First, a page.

Science


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Breast cancer survival improving following HRT scares, figures show

Breast cancer survival is significantly improving in the UK following scares over the safety of hormone replacement therapy (HRT), a major international study has found. The analysis reveals Britain’s survival rate has gone from the worst among Europe’s biggest countries to second best in the last five years. Improved screening for middle-aged women is partly the reason, however the authors also credit a reduction in take-up of HRT by menopausal women. The treatment is used to ease uncomfortable...
Tags: Europe, UK, Science, Eu, Spain, Britain, Italy, Poland, University of Milan, HRT, France Germany, Fabrice André, Baroness Delyth Morgan


Why there's nowhere better to look up than Britain – plus the best stargazing locations on home soil

Something strange happened on the way to the pub: the sky burst into life. Walking down the unlit lane through the barely lit village on the edge of the inky North Sea, I was blindsided by the depth of the darkness and, with every passing second, by the intensifying brightness up above. Every time my eyes scanned a different patch of the heavens, a new pinprick appeared, as if by merely looking I was magicking the stars; every glimpse conjured another constellation, another fanciful join-the-dot...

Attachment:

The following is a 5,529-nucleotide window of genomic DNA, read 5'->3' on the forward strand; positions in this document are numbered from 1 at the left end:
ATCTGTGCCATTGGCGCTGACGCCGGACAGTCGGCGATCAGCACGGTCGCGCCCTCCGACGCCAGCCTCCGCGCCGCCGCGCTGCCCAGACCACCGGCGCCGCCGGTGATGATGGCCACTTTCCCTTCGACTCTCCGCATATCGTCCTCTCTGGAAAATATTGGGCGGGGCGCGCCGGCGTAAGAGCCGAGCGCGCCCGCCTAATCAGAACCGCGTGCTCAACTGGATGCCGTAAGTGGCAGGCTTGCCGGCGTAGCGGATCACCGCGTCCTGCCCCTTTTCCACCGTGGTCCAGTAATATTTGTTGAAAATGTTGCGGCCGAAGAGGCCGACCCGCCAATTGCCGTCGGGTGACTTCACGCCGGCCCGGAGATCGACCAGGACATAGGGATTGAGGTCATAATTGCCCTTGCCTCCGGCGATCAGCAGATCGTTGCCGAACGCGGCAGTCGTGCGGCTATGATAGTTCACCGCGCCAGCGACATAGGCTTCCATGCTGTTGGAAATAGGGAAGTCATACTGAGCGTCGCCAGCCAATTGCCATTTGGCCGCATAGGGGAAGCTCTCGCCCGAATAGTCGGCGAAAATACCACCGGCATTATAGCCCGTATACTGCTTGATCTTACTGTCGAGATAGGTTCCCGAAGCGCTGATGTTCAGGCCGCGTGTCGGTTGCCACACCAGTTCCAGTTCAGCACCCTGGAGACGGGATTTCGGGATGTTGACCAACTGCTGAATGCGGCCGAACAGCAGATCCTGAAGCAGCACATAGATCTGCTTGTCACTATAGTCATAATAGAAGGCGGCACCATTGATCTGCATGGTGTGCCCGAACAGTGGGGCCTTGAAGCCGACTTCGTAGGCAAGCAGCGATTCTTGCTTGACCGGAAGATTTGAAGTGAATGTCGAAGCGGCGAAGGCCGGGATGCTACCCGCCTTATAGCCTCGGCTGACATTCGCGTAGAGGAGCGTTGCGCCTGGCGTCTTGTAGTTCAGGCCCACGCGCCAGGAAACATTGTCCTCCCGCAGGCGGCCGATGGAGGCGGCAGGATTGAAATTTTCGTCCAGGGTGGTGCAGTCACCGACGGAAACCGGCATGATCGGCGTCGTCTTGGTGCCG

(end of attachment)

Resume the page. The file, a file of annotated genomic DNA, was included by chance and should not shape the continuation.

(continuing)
Tags: Europe, UK, Science, Wales, Aberdeen, Britain, Greater Manchester, Orion, Cambridgeshire, National Trust, Namibia, North Sea, Norwich, Scilly, Cumbria, Great Britain


Your Kids Are Absolutely Right to Go On Strike

(Bloomberg Opinion) -- John Lanchester’s new novel “The Wall” imagines Britain after “The Change.” Following a dramatic shift in temperature and sea levels, the U.K. has barricaded off what remains of the coastline; in Lanchester’s dystopia, there aren’t any beaches left.
Tags: Science, Bloomberg, Britain, John Lanchester, Lanchester


Risk of developing Alzheimer’s rises by almost 50 per cent if people have distant relatives with disease

The risk of developing Alzheimer’s rises by almost 50 per cent if people have distant relatives with the disease, a new study has shown. Although it was known that having a parent with dementia raises the risk, new research shows that even distant cousins, great uncles or great-grandparents with the condition should be treated as a warning sign. Researchers made the link by studying more than 270,000 people from the Utah Population Database, which includes information of Utah pioneers and their ...
Tags: Utah, Science, Britain, Salt Lake City, Alzheimer, University of Utah School of Medicine, Lisa Cannon Albright, Cannon Albright


Cholesterol-fighting drug which does not cause aching muscles could be alternative to statins

A cholesterol-fighting drug which does not cause aching muscles could help patients who cannot take statins because of debilitating side-effects. Bempedoic acid stops the body being able to create the building blocks of cholesterol. A new trial, led by Imperial College London, which tested the drug on 2,200 patients over 12 months found that the drug was safe, produced fewer side effects than statins, and lowered cholesterol by 18 per cent. Although statins can lower cholesterol by 50 per cent, ...
Tags: Science, Britain, Imperial College London, British Heart Foundation, Nilesh Samani, Kausik Ray, Imperial College London 's School of Public Health